Car repossession takes place when an individual defaults on his car loan by not paying for more than two months. The financial institution or lender sends out employees or a contracted company to take the car back in lieu of payment for the loan. If your car is repossessed, you have a small window of time to bring your loan current, or you will not be able to get your back. It's essential that you always pay for your car on time; otherwise a repossession will take place.
Notice is given
Notice is the time from when the repossession orders come from the lender to when the car is actually repossessed. Notice usually is in the form of a letter, in which the repossession company tells you that you are in danger of having your car taken and gives you a final chance to bring your loan current. Repossession is an expensive process, so they want to make sure you have no intention of paying for the car before they repossess it.
Removal of personal objects
Once the repossession agent takes the car from you, she will remove any personal object from the car. This basically includes anything that did not come with the car when you purchased it, such as CDs, clothing, papers and purses. If you have added after-market accessories to the car, such as stereo systems or security systems, these are considered part of the car and will be taken with it. You will be given notice when you can pick up your personal items from the impound lot or the repossession office.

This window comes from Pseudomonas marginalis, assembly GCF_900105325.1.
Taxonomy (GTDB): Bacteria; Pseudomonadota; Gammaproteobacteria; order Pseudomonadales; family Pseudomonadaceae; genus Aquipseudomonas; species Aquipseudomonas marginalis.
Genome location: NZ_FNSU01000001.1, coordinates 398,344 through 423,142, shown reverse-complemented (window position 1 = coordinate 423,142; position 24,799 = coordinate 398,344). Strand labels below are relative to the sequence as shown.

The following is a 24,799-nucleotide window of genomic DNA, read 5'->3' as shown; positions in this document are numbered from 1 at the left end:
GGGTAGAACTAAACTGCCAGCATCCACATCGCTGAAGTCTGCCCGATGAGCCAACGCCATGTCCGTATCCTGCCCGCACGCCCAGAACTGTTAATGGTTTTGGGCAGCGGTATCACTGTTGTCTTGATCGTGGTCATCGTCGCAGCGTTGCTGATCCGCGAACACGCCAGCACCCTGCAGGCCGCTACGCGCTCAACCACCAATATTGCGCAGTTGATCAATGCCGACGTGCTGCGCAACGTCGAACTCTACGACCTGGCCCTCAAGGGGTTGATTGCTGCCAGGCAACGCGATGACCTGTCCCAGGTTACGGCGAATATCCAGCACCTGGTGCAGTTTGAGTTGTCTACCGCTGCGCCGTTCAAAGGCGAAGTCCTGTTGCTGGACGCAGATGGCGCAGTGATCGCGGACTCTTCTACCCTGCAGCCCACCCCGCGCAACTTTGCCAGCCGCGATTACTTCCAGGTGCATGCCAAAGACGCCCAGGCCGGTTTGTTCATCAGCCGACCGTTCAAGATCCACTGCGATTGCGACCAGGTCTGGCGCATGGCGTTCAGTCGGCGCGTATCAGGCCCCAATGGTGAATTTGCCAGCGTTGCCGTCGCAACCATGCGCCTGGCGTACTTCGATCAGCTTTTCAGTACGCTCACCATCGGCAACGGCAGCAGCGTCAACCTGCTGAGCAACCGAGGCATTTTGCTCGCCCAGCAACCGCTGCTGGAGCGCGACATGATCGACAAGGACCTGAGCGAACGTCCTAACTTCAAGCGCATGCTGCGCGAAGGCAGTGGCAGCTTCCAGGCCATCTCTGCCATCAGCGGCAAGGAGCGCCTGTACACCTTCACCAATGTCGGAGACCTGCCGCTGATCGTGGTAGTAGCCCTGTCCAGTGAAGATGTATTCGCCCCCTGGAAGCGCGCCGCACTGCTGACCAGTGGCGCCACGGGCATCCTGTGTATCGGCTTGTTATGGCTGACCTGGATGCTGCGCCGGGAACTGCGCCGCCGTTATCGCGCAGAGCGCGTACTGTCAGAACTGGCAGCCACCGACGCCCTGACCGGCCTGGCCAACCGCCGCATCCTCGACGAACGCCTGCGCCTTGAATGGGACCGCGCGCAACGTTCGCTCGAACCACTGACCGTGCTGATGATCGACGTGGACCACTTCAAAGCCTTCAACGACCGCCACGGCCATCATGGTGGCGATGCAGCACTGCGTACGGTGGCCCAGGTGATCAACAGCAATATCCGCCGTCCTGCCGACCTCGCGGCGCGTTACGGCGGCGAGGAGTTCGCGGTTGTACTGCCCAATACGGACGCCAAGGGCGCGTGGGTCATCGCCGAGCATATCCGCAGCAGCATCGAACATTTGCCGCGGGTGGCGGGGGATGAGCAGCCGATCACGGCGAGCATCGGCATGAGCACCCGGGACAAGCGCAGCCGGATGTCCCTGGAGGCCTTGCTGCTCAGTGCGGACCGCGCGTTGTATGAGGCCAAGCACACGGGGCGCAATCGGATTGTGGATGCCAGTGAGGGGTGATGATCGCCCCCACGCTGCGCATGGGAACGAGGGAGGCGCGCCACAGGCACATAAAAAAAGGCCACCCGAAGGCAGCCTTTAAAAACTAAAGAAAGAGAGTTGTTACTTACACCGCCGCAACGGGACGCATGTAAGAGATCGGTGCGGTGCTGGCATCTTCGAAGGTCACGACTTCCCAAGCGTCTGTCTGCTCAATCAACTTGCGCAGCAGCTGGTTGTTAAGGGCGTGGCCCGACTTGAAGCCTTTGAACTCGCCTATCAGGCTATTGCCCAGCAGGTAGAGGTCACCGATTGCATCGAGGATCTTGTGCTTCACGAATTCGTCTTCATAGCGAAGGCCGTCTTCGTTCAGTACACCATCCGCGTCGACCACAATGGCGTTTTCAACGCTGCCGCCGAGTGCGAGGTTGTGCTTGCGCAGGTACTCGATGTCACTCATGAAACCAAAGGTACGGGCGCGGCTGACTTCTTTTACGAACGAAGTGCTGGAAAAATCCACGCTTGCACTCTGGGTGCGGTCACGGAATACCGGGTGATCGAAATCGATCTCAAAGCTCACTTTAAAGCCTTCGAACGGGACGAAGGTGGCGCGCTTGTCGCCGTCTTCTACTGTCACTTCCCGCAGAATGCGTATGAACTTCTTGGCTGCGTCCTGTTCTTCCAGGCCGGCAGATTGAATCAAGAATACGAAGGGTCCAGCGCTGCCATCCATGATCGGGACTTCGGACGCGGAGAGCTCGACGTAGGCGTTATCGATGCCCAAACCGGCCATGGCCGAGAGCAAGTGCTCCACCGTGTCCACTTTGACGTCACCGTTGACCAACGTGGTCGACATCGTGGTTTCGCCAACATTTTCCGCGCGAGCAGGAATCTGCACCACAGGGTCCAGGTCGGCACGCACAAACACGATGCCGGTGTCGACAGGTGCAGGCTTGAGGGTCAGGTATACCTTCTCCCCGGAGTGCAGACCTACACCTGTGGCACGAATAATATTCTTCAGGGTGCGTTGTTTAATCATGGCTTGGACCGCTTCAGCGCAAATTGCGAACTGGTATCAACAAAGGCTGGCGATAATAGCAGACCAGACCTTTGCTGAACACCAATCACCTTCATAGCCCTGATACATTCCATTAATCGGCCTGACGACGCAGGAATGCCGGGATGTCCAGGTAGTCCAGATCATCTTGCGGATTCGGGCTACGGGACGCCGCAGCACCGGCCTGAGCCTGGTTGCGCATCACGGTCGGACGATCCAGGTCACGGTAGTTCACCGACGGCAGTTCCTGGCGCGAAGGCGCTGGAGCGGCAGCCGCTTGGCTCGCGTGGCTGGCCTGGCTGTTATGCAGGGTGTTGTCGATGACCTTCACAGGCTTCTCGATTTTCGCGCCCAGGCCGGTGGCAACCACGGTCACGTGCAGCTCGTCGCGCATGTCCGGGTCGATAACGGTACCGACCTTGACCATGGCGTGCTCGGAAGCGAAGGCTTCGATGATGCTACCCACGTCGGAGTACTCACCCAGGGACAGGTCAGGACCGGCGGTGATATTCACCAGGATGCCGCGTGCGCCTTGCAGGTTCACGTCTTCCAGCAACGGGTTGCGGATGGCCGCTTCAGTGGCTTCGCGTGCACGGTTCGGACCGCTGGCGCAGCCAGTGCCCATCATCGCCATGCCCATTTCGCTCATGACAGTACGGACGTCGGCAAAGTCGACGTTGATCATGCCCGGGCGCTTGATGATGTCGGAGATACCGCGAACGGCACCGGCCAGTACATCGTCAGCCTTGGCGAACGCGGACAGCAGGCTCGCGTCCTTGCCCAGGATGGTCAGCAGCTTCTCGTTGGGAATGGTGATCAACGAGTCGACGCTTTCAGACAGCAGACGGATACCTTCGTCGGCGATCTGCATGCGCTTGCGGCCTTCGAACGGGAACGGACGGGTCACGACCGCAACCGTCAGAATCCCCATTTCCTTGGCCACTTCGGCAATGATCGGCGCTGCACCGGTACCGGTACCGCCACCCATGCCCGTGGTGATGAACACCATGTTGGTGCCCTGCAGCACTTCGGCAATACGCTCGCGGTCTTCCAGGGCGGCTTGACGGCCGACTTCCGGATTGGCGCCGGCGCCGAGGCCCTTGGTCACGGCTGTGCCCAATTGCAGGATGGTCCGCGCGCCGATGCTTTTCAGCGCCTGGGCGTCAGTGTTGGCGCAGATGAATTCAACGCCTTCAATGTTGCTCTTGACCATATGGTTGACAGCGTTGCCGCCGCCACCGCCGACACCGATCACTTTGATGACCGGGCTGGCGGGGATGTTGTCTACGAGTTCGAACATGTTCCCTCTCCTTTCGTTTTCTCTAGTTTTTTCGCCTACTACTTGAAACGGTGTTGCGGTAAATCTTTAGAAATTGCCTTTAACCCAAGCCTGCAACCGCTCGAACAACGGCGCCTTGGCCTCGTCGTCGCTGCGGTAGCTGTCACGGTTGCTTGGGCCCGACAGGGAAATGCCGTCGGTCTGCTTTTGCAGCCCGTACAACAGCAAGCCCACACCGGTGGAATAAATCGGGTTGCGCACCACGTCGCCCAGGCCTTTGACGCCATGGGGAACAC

The car will be taken to an impound lot. The impound lot may be public, like the lot used for cars that are seized by police, but it is most likely private and owned by the repossession company. While in the impound lot, you may have a chance to purchase the car by paying back the loan in full. If you are not able to do so, the car remains at the impound lot until the time of auction.
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Your car will be sent to the next bank auction. At a bank auction, cars are sold to bidders in an attempt to recoup the amount of the loan for the bank. Most auctions take place in a city other than the city that the car was seized in, to avoid irate car owners who lost their car due to nonpayment. Most cars go for prices well under what they are worth at a car auction.
Once the car is sold at auction, the amount it sold for is given to the bank to apply to the outstanding loan. Any money left over is the sole responsibility of the debtor. If the debtor is not able to pay the full amount left over after the sale of the vehicle, the lender can send the case to court and have a judgment brought about to the debtor, which can lead to wage garnishment until the balance is paid in full.